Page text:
I wonder if people half my age don't feel a jar when they hear that Buck Rogers-sounding phrase "21st Century".
The new statecraft has stuff like this (which I learned about on my Facebook):
The Secretary of State’s Senior Advisor for Innovation Alec Ross will participate in a Live at State video web chat with journalists and bloggers from around the world to discuss 21st Century Statecraft on Tuesday, January 10 at 09:45 a.m. EST. You can watch a live webcast of the discussion on video.state.gov.
You know who else is a senior official for innovation now? Surkov!
It looks like the month of statecraft activities will (mercifully) leave the Central Asian region untouched.
Although you could still work it in here, in the chat about International Organizations.
Let me just say that the US Department of State's Official Presence on Tumblr looks for all the world like a communique from Anonymous. Does the same artist do their design work?
I'm familiar with Tumblr and pretty savvy with social media, having been on Twitter since 2007, etc. And I have to say I didn't see any way to post comments either on the Tumblr blog or the State Department page, but maybe I'm missing something. Accordingly, I wrote the email address.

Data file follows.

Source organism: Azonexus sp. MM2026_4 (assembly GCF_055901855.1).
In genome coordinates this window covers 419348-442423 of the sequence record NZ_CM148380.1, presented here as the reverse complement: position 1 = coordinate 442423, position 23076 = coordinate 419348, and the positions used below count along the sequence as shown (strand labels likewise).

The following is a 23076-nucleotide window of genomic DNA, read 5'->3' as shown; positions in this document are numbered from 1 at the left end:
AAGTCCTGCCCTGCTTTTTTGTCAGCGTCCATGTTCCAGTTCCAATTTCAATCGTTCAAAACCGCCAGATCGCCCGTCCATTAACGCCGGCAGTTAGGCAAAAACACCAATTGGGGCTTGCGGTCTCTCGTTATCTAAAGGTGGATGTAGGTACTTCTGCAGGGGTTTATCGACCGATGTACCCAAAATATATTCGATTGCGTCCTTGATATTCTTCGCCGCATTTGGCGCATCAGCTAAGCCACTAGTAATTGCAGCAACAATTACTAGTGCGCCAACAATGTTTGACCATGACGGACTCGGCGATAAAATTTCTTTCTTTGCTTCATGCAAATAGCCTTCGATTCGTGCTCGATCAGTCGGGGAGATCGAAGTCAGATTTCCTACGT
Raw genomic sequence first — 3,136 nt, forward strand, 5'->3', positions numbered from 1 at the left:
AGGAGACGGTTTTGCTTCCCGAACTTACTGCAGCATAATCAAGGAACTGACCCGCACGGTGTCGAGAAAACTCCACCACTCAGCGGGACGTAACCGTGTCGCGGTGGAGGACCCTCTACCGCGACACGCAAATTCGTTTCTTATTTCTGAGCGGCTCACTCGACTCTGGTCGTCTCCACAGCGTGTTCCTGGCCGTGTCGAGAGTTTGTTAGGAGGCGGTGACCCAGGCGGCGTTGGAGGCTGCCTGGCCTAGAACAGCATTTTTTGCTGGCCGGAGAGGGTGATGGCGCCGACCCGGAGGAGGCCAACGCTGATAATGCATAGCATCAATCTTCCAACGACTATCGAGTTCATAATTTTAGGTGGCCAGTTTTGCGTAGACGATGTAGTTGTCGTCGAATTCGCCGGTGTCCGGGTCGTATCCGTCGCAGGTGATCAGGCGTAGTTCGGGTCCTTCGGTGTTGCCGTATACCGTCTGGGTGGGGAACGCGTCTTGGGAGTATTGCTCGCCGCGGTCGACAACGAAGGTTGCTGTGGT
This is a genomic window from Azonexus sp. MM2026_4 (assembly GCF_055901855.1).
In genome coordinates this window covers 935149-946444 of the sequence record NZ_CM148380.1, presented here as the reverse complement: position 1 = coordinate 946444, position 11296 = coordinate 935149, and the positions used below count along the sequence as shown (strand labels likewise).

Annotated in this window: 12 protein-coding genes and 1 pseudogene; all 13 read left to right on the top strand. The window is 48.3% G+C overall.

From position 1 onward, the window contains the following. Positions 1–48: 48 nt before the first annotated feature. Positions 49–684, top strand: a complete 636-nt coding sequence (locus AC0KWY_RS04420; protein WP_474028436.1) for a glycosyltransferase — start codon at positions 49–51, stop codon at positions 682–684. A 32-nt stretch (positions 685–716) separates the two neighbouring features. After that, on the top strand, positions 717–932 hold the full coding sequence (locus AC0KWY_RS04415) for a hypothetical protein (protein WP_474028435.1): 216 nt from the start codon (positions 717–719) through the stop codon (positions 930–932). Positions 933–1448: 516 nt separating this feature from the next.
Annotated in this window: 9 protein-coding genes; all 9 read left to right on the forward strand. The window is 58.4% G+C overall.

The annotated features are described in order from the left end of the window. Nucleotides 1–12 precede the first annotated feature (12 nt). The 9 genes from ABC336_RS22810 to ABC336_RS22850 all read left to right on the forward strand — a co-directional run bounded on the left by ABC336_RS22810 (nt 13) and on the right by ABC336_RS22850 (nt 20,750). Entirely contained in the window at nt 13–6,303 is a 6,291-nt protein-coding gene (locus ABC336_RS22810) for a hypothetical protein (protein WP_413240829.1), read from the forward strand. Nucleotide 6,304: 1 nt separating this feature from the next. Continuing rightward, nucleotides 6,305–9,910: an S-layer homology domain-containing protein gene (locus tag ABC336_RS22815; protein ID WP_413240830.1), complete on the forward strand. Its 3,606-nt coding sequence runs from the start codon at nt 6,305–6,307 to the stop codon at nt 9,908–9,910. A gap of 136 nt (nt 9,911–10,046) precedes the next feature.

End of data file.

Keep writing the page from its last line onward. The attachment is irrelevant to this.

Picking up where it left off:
I wonder if anybody is analyzing whether all these massive numbers of State Department social media thingies are, well, making foreign policy better. At least they make us feel involved, no?
The other day I was reading the US Embassy in Tashkent's Facebook page. It asked readers what was the most important thing they wanted to achieve in 2012. Numerous young people wrote that their dream was to get a US visa and study at a US university. A few said things like "to get married".
A US Embassy manager of the Facebook page noted that Uzbek telecom companies had reduced the Internet costs by 60%; how were people finding this and how did it affect their use of the Internet?
The page has 8,000 "likers" (not quite the same thing as "friends" -- it's a page) -- and only a few answered that they now had cheaper and speedier web access but were still waiting for 4G to come to Uzbekistan -- they didn't say *what* they read on the Internet (and would be unlikely to on such a public page). It occurred to me that maybe through the vast net of such numerous little conversations the US hopes to get some open-source intelligence. Seems like an arduous way to go about it.
What is social media for, if not for the feedback? Well, it's a PR tool, a means of projecting the "smart power" of the US, that is now going to even have a smarter, smaller military footprint. I'm not sure the more interactive social media package that the same foreign policy positions are wrapped in now makes them more consumable for the world public.